The owners of a Staten Island, N.Y. pub, located in a coronavirus hot spot, took a page out of Seattle’s playbook by declaring its own “autonomous zone” and has defied restrictions as a last resort to save their business.
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The owners of Mac's Public House, Keith McAlarney and Danny Presti, appeared on “Fox & Friends First” on Monday and expressed their frustration with the strict regulations for bars and restaurants, saying they are “unconstitutional.”
“Why is everybody allowed to cram themselves into a Target or a Best Buy or into the mall or any other large company, big corporation companies, and they’re there running shoulder to shoulder with each other and everything like that, but my establishment all of a sudden somehow seems to be the only place that somebody is able to contract corona,” McAlarney said on Monday.
“As if like we don’t know how it is to put safety measures in there so everybody can end up being safe.”
“For months, the whole entire food and beverage industry wanted to work with the government to end up helping them,” he added. “We’re the professionals when it comes to this.”
He stressed that restaurants and bars “could have worked with” officials “hand in hand” to come up with “a better solution than just being lazy and saying that this side of the block you can’t open and that that side of the block you can open.”
Mac's Public House has been staying open despite the fact that the pub is located in an “orange zone” in New York City, which means “restaurants, bars, cafes and other food service establishments can provide outdoor dining and takeout and delivery service only.”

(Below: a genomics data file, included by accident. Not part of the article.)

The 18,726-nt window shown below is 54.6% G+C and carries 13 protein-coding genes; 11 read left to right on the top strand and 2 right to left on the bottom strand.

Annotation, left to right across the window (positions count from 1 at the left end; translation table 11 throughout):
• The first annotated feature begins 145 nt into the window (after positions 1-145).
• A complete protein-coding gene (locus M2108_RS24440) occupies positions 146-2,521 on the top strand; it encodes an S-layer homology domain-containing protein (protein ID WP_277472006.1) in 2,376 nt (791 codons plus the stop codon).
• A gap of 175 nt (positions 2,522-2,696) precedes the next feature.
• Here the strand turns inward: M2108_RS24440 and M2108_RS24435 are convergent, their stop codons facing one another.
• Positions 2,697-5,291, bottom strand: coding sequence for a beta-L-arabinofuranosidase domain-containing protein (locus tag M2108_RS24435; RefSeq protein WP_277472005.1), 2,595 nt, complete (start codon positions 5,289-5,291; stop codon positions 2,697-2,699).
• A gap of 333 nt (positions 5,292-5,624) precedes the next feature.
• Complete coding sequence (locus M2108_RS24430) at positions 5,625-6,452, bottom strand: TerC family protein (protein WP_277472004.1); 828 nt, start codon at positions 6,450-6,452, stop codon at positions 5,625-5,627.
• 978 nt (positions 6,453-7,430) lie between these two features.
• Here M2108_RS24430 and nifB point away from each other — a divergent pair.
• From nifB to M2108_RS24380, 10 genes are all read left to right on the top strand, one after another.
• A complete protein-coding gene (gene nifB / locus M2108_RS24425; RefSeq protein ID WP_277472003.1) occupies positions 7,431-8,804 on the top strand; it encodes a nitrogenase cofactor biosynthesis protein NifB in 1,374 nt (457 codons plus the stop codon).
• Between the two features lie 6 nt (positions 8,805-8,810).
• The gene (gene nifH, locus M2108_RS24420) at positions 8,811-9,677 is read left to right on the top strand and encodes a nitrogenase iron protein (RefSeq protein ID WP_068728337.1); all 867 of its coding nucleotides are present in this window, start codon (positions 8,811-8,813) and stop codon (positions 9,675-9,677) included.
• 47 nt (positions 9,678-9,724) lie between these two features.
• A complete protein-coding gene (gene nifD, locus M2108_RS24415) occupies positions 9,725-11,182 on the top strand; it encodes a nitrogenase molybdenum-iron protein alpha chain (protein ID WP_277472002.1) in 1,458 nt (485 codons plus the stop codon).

There is a four-person maximum per table and no indoor dining is allowed in “orange zones,” according to NYC Health.
Fox News’ Carley Shimkus noted that the “state slapped Mac's Public House with fines and suspended their liquor license.” Still, McAlarney and Presti have said they will keep their doors open.
“We’ve had a really tough time throughout all of this,” Presti added. “In the beginning, with the first shutdowns in March, we did everything to make it work. We couldn’t afford to have anybody in here.”
Presti went on to say that initially “we adapted to just take-out and delivery, we pumped as much food as we could in and out of the kitchen with just us and did every single regulation that they asked us to do, adapted as much as we could.”
He said now “our backs are completely against the wall.”
“Our kind of motto right now is business as usual because we feel as though we understand the virus is happening and it’s a real thing, but we do know how to operate our business in a safe manner and we just can’t close again,” Presti explained, adding that “there’s no other option.”
He stressed that “there’s other businesses that are allowed to stay open and they have a ton of people walking around these places,” then asked, “Why should we not be allowed to operate in a safe manner?”
“At this point we can’t close down,” Presti continued.
Shimkus asked McAlarney if he thinks they will be able to “weather this storm.”
“Right now, I really don’t know,” McAlarney responded. “It’s very scary still.”
Earlier this month, New York Gov. Andrew Cuomo ordered all businesses that have a state liquor license and gyms to close by 10 p.m. in an effort to curb the rapid rise of coronavirus cases in the state.